Saturday, June 21, 2008

AP to charge blogs for copying articles; bloggers had it coming

By Joe Uchill
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Every week or so, bloggers very publicly complain that they aren't being taken seriously. Usually it's because they aren't.  Legally, blogs don't receive the same protections. Professionally, agencies don't provide even the most prominent of websites the same level of access as low circulation newspapers. And socially (perhaps Buzz Bissinger-ly), they are viewed with the esteem of a red light district. This week, the Associated Press announced that it would take blogs so seriously as to charge them for using their stories the same way it charges all media agencies. The blogosphere did not particularly enjoy its victory.

No one is going to defend the AP's methods outright. Though bloggers regularly reappropriate entire articles, punishing those who copy a minimum as low as five words seems downright draconian. And the wire service's failure to address the very vital, and very legal, concept of fair use might have a chilling effect on the media at large. The only way to comment on the Plame-outing, warmongering Judith Miller was to quote the Plame-outing, warmongering Judith Miller. Critiquing coverage requires a leniency in copyrights long afforded by free speech laws, and no agency who acts in the name of truth should fear oversight. By anybody. Even 12-year-olds who illustrate posts with Lolcatz.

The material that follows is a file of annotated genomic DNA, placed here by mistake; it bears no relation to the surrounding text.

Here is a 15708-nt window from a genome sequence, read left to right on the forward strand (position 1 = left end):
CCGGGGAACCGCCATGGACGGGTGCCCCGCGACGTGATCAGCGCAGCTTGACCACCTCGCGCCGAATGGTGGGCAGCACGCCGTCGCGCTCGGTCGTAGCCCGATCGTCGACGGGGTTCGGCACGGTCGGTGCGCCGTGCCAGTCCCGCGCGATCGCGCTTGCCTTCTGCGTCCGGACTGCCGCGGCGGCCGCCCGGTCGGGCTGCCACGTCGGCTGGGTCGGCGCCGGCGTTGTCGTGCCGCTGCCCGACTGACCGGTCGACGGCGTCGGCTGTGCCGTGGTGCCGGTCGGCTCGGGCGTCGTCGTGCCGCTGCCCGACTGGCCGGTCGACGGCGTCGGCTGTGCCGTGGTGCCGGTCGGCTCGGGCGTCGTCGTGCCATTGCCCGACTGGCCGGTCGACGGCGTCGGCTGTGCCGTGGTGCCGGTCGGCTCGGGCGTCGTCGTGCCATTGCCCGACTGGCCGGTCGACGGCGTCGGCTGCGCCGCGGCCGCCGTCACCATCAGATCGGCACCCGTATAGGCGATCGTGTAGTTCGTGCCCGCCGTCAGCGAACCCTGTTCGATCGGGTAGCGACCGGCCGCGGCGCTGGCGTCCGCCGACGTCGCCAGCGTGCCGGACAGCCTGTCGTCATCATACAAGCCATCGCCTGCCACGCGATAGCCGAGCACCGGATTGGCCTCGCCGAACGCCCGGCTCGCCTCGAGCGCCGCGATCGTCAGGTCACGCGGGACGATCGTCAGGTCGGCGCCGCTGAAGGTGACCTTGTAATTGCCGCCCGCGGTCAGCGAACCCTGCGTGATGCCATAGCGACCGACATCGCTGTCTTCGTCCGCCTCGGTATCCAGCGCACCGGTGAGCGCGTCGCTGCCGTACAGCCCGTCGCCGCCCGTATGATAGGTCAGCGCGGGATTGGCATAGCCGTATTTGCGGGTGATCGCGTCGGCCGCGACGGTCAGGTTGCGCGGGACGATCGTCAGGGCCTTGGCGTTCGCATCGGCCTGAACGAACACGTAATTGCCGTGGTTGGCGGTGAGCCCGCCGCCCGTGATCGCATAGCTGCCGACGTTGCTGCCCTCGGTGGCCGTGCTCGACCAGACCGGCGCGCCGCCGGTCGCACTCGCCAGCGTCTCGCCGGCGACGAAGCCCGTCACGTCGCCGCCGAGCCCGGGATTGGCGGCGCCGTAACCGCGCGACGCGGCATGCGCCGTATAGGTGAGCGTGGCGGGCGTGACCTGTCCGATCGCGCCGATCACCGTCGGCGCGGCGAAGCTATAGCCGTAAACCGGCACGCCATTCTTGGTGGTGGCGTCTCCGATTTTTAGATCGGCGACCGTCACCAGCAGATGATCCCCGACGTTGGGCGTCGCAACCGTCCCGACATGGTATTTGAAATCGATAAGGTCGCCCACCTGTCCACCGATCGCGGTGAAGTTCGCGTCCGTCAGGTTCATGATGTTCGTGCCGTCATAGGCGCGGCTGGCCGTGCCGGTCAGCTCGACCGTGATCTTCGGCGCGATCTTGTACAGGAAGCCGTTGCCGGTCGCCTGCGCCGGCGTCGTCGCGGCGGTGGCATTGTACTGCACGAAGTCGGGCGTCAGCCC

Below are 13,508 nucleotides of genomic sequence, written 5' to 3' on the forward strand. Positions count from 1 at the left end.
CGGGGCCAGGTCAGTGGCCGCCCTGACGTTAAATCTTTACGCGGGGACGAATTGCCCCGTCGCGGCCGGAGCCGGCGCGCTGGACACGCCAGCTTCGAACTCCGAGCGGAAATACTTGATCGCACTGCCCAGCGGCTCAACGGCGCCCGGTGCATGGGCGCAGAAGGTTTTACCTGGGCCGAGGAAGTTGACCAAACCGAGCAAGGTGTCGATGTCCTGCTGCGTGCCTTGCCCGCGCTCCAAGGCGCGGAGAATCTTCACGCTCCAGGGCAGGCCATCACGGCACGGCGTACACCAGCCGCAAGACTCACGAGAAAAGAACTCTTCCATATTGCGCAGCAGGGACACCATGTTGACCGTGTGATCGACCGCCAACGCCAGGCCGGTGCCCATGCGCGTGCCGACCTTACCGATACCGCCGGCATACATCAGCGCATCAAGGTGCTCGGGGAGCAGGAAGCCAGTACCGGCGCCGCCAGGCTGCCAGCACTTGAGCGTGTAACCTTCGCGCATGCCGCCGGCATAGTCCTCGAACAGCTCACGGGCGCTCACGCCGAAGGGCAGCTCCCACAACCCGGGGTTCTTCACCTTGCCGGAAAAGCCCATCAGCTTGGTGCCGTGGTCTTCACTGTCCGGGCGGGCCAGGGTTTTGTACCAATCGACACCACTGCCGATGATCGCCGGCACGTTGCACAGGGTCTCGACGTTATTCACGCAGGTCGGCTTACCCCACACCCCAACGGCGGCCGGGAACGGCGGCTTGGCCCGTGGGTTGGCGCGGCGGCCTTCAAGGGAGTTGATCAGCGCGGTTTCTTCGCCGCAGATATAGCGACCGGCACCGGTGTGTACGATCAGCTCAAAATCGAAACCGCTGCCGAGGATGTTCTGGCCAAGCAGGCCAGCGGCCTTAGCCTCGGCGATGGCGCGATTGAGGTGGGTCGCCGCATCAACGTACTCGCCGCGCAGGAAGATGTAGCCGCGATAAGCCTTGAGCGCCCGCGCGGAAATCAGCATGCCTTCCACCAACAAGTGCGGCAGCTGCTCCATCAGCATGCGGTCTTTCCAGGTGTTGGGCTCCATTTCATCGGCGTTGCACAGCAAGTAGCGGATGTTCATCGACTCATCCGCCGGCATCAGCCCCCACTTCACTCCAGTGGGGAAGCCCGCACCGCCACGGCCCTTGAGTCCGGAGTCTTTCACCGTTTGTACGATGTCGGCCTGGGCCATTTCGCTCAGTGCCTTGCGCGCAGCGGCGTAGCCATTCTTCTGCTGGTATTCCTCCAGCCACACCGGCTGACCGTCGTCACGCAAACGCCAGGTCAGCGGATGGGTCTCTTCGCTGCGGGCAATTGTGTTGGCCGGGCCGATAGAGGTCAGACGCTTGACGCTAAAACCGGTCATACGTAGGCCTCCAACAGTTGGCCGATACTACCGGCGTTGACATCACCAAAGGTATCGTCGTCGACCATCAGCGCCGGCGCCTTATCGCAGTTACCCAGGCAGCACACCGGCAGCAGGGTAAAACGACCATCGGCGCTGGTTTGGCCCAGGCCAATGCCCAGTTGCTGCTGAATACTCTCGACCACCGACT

But hidden in the AP's ridiculous enforcement techniques is a reasonable thing to enforce. The internet is not known for its respect of copyrights. Much, if not most, of the time bloggers take tremendous chunks of articles for no legitimate reason. The AP deserves to protect its content. If bloggers can reprint entire stories, why shouldn't newspaper websites? What happens to the paying customers when the freeloaders rank high on Digg?

So, it's worrisome that at the arbitrary time of 12:01 on Friday the 20th, seven out of the nine "Top News Stories" on the AP website were plagiarized in their entirety on blogs without a semblance of fair use. An eighth had the first half copied on one blog and the second half on another. Wire services and their paying clients still hold exclusivity on the tenth story, the fate of Korean advisors to the beef trade. Hopefully, the lucrative market of beef investors is all it takes not to go out of business.

Below is a screen cap of the AP top stories and examples of blogs that stole the stories. I'm going to call the image fair use. Let's see how much defending the AP costs me.

The term "Citizen Journalist" gets thrown around a lot. But the name doesn't stick unless there is some accountability for both the truth of information and the process of obtaining it. While the AP crackdown is an unpopular thing done in the wrongest possible way, some of its motives are pure. Bloggers: Finally, the mainstream media is taking you as a serious threat. Let's make that threat a rival, not a monkey-wrench.

 

 

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